As Ukraine Begs for Aircraft, US and UK See Jets As ‘Post-War’ Need

Ukrainian President Volodymyr Zelenskyy continues to campaign for Western fighter jets to help counter Russia’s invading and occupying forces, but high-ranking defense officials from the U.S. and U.K. both suggested last week that a transfer of F-16 combat jets are not planned for the near term and might even wait for a post-war “rebuilding” of Ukraine’s military. 

U.S. Assistant Secretary of Defense for international security affairs Celeste Wallander and U.K. Minister for the Armed Forces James Heappey both emphasized during virtual events with the Center for a New American Security think tank that discussions about upgraded airpower for the Ukrainians were focused on the “long term”—and both indicated that the long term may stretch beyond Russia’s all-out invasion, which began roughly a year ago. 

Those indications come even as British Prime Minister Rishi Sunak has said he wants to start training Ukrainian pilots on Western aircraft as soon as possible. Sunak’s pledge came during a visit by Zelenskyy to the U.K. in which he once more made the case for upgraded aircraft, calling them “wings for freedom.” The British government said it will train pilots on NATO-standard aircraft and will investigate what fighters it might give Ukraine, while not committing to any transfers.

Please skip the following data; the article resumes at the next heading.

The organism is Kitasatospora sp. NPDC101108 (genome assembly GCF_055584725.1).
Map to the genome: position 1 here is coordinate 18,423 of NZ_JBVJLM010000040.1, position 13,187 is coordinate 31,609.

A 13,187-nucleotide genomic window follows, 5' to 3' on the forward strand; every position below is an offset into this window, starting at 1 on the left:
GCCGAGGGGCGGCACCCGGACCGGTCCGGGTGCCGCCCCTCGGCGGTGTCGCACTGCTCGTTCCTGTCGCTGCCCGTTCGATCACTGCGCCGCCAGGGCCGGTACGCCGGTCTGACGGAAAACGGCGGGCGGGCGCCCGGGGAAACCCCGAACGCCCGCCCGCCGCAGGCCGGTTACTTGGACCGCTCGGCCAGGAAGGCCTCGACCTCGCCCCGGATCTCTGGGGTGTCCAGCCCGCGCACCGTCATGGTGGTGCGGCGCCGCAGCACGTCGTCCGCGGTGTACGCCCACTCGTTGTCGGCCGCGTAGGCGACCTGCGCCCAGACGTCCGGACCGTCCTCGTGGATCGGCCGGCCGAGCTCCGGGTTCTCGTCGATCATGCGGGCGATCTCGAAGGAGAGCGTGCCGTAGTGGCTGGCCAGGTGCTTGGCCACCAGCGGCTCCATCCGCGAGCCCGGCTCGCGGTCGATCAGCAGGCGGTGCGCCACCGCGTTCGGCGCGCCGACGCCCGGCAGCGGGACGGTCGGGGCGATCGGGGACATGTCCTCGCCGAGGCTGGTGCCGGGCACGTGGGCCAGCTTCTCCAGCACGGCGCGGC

On Feb. 9, Heappey said during a CNAS event that starting pilot training now is in anticipation of potential future needs. 

“At the end of the war, Ukraine will almost certainly need to rebuild … within its military, it will need to rebuild and very obviously that rebuilding will probably be through the procurement or gifting of large amounts of NATO-caliber kit,” Heappey said. “And so a conversation was had with the Ukrainians about the state of their air force and what they had got in terms of trained pilots that might be more than they need, given the number of planes that they’ve got remaining in service. And so an opportunity presented itself to start training Ukrainian pilots on the jets that they may have as a post-war air force. And that was the decision that we made.” 

A day later, Wallander said the Pentagon’s aid for Ukraine can be broken down by immediate needs drawn from U.S. stocks and more long-term capabilities that will be procured from industry over time. In that first “bucket,” Wallander put artillery, air defense, and ground systems. In the second, she mentioned “airpower” as something Defense Department officials are considering, but not for the immediate future. 

“Ukraine’s got to move on to a modern military to have that credible combat power. … And we’ve also worked with industry, not just on making sure allies and partners have the capabilities they need, but that we are able to plan for that kind of capability for Ukraine,” Wallander said.